Photo Gallery: The Hop Jam 2014
Somebody was about to snap a picture of Taylor Hanson when a brawny security guard stepped in front of the iPhone.
“Excuse me,” he said, turning away from the excited fans to face the middle Hanson brother. “You need one of these if you want to be in here.”
So Hanson obediently put his arm out to get a wristband, mandatory for everybody — and that means everybody — in the over-21 section of this unique event, mixing equal portions of music and craft beer.
Thousands of people came to the Brady District for Sunday’s first-ever Hop Jam, but they didn’t all come for the same reason.
Some, like Jeanie Tanzola from Ontario, Canada, came for the music.
And judging by the Hanson tattoo behind her left ear, for one band in particular.
“There’s a song for every emotion. Everything that you’re feeling, you can listen to a Hanson song,” said Tanzola, who won a Tulsa World contest that included a meet and greet with the band Sunday night. “If you’re happy, it’s ‘MMMBop.’ When you’re sad, you listen to, like, ‘Me, Myself and I.’”
Others came for the beer.
In fact, during the first couple of hours of the festival, the crowd seemed sparse in front of the stage, while beer lovers were crammed shoulder-to-shoulder in the tasting area north of M.B. Brady Street.
Some vendors ran out within a couple of hours, and most of the craft beer was gone long before Hanson took the stage Sunday night.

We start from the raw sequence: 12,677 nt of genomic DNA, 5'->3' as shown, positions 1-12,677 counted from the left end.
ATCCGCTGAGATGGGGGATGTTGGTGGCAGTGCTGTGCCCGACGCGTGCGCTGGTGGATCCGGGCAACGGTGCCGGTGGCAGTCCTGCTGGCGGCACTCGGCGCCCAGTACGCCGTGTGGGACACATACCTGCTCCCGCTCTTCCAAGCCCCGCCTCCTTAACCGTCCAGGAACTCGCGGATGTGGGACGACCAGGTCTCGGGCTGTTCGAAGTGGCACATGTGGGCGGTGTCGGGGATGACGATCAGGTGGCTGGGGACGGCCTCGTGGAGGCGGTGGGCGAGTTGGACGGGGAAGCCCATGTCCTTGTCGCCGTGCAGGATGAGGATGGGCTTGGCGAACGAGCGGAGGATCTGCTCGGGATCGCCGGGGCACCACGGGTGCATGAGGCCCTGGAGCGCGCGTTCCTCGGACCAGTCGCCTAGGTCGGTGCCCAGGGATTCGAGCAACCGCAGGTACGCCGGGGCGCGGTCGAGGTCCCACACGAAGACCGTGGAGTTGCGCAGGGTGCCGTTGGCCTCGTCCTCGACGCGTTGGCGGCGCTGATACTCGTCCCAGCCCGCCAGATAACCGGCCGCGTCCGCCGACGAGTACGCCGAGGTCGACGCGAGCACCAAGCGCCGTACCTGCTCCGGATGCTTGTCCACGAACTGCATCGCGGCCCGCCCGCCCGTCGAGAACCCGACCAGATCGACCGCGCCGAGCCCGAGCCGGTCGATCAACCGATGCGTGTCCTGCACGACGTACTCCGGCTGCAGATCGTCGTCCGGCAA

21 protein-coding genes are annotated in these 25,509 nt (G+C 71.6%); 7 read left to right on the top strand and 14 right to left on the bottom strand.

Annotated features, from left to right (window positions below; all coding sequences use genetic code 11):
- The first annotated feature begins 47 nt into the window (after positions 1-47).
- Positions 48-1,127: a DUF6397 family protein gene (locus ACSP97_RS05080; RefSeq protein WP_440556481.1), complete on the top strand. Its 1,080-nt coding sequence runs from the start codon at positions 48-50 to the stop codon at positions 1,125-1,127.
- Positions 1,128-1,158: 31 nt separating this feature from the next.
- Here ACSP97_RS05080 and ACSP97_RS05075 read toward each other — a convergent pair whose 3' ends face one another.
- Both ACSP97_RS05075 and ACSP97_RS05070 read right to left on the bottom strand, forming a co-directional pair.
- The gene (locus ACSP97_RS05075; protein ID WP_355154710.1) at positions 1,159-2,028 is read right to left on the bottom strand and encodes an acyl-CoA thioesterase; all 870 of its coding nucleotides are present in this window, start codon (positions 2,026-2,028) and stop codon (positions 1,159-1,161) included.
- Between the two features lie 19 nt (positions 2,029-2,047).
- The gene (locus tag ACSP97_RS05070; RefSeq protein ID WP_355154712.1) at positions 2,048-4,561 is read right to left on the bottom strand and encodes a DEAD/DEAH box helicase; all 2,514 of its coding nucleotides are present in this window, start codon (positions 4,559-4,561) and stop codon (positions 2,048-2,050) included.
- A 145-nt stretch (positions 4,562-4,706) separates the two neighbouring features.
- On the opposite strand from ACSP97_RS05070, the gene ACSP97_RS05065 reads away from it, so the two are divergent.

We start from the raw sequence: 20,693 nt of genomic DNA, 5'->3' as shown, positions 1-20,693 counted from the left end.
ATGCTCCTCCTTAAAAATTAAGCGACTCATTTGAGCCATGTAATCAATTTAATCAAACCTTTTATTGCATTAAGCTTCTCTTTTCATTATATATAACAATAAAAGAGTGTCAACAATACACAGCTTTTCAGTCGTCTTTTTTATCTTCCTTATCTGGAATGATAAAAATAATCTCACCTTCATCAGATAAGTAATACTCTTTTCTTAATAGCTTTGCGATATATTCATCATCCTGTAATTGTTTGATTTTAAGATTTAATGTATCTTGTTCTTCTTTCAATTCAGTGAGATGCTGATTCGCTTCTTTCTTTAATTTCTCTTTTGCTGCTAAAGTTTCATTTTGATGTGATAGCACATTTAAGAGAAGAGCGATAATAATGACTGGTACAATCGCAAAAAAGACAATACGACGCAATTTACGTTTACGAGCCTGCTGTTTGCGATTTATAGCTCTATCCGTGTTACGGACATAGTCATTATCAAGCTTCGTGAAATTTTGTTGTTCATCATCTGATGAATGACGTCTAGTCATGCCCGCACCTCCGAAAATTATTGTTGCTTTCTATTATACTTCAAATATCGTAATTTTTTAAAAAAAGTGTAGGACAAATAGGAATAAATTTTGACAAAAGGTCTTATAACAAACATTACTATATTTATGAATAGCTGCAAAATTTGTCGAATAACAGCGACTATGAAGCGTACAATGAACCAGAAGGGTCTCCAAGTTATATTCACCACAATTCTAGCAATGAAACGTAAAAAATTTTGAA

“I haven’t really had a lot of exposure to Hanson, but you got to love anything from Tulsa,” said Jimmy Moore, from Collinsville, who was sampling a dark ale from Mustang Brewing. “I’ll definitely be a fan after tonight.”
Hanson’s fan appreciation day has been Tulsa tradition for several years, always coinciding with Mayfest weekend because that’s where the band first played in 1992, before becoming international celebrities.
But this was the first time the band added beer to the mix, closing most of the streets in the Brady District to accommodate the huge audience. With Hanson’s own MMMHop Pale Ale recently earning an exceptional 90 points from Tastings.com, their beer might someday be as famous as their music.
But not yet.
“This band has been a really big part of our lives growing up,” explained Abby Young, a fan from Spartanburg, S.C., who came to Tulsa this weekend with more than 20 other women from “The Island of Misfit Fansons,” a fan club with members around the world. One came from England to see HopJam.
“So when we meet for the first time, like a lot of us did this weekend, there’s no awkwardness. It’s like we’ve known each other for ages.”
Chris Easom has been a Hanson fan since the band’s 2000 tour of Britain, when she “was really thirsty for a new kind of music.”
“It was so upbeat and genuine and fresh and enthralling,” said Easom, who came to Tulsa for Hanson Day in 2007 and 2012, and now for Hop Jam 2014.
“I’m 57 years old and when they play, I’m 18. I don’t think I’m happier anywhere else than at a Hanson show.”
source: Tulsa World
source: Tulsa World